- Millennials era is the “Age of Unconditionally.” They have been trained more to be accepting and open and to love those around them. They have had classes about racism, gender bias and discrimination and are the generation who are fighting against racial intolerance. Unlike most other generations before them, they truly see equality of all people, genders and sexual preferences.
- They’re open to others…Millennials know empathy is the superhighway to understanding.
- They willingly support, commiserate and share experiences with each via social media. So they are more prone to cooperative thinking than independent thinking. They operate much more as a member of the community than of one specific tribe over another. Their cooperative mentality however may seem too open and accepting of others ideas than other generations may approve of.
- They have a love of not only other humans but also mother earth itself. They tend to support “green” initiatives like recycling, repurposing and reusing just to name a few, which might explain why they’re ok just living with you instead of spreading to their own footprint.
- They are the generation of less is more, rather than more is more. They saw that it didn’t give their parents peace to accumulate things so they want to follow a peaceful path.
Accept Their Need For Freedom & Space
- Millennials value their freedom a lot. A freedom that for much of their life was encouraged and paid for by their parents.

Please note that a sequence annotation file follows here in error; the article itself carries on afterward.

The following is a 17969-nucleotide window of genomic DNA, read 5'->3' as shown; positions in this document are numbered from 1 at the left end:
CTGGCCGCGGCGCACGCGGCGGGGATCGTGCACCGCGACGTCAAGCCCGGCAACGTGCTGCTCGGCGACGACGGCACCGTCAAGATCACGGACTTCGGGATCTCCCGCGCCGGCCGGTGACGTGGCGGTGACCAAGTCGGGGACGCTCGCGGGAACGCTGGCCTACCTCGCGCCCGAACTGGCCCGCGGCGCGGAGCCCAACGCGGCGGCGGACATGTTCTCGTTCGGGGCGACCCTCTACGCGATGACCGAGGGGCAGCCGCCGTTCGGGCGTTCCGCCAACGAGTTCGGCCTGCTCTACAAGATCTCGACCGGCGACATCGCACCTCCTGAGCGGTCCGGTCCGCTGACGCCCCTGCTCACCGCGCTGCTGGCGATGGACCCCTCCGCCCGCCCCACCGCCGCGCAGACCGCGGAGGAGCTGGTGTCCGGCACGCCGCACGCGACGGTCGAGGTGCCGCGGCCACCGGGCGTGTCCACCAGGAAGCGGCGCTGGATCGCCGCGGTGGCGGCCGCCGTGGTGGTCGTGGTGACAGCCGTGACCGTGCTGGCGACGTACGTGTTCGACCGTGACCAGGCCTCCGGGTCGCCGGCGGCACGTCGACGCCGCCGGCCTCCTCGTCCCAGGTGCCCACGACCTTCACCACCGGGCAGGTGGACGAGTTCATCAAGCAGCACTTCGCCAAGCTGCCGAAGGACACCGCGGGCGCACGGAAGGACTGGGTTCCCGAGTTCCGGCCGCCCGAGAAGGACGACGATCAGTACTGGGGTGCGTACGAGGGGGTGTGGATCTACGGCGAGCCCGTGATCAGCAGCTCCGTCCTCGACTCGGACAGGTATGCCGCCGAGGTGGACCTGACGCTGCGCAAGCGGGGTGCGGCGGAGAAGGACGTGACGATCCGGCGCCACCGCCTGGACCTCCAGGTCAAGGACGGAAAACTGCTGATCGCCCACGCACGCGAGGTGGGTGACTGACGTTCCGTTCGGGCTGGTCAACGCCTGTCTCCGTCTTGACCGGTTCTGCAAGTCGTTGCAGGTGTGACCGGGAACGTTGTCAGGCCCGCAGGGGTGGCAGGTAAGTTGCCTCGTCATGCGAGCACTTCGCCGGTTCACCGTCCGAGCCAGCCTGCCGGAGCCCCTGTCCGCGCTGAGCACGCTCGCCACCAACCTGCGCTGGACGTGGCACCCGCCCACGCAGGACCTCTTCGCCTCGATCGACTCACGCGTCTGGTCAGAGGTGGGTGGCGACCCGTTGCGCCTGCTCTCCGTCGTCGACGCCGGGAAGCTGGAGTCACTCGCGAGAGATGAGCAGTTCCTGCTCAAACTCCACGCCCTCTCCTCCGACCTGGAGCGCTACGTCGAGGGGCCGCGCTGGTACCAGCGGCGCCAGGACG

- They also grew a mindset of freedom simply because they weren’t tethered by curly phone cords or poor cell phone receptivity.
- They’ve seen their parents work themselves to a nub and have been turned off by their parent’s need to work at the expense of family life. They value free time more than they value money or “security.”
- They don’t want to obligate themselves to long-term contracts that might handicap their freedom, which is why mortgages, loans or other debt is not big on their agenda.
- They value free play over scheduled play and family dinners over drive-thrus. Time is their commodity.
- By refueling their own batteries, they can power up whole new levels of fun for the whole family.
Respect Their Choice of People Over Things
- They have a great respect and gratitude for their own parents and appreciate the lifestyle their parents have given them.
- Many millennials move closer to family when they become parents, and that kind of generational continuity is a great gift to their children.
- They like a connection to family without a restricting obligation of it. They enjoy learning about their own family history, traditions and look forward to sharing those stories with their kids.
- Millennials are excited to get married but want to do it right because it is so important. They might be willing to wait until all of the conditions are right. They’ve seen how bad these decisions can be for a family when they’re not “done right.” s
- They’re excited for kids even though they’ll eventually have fewer children and will have them later in life than older generations.
- They are good at prioritizing their joy and see how it increases their chances of experiencing it. At times it may feel like they are more into putting their joy first over everyone else’s needs.
- This is the generation of leaders who know how to follow their hearts, but never leave their brains behind.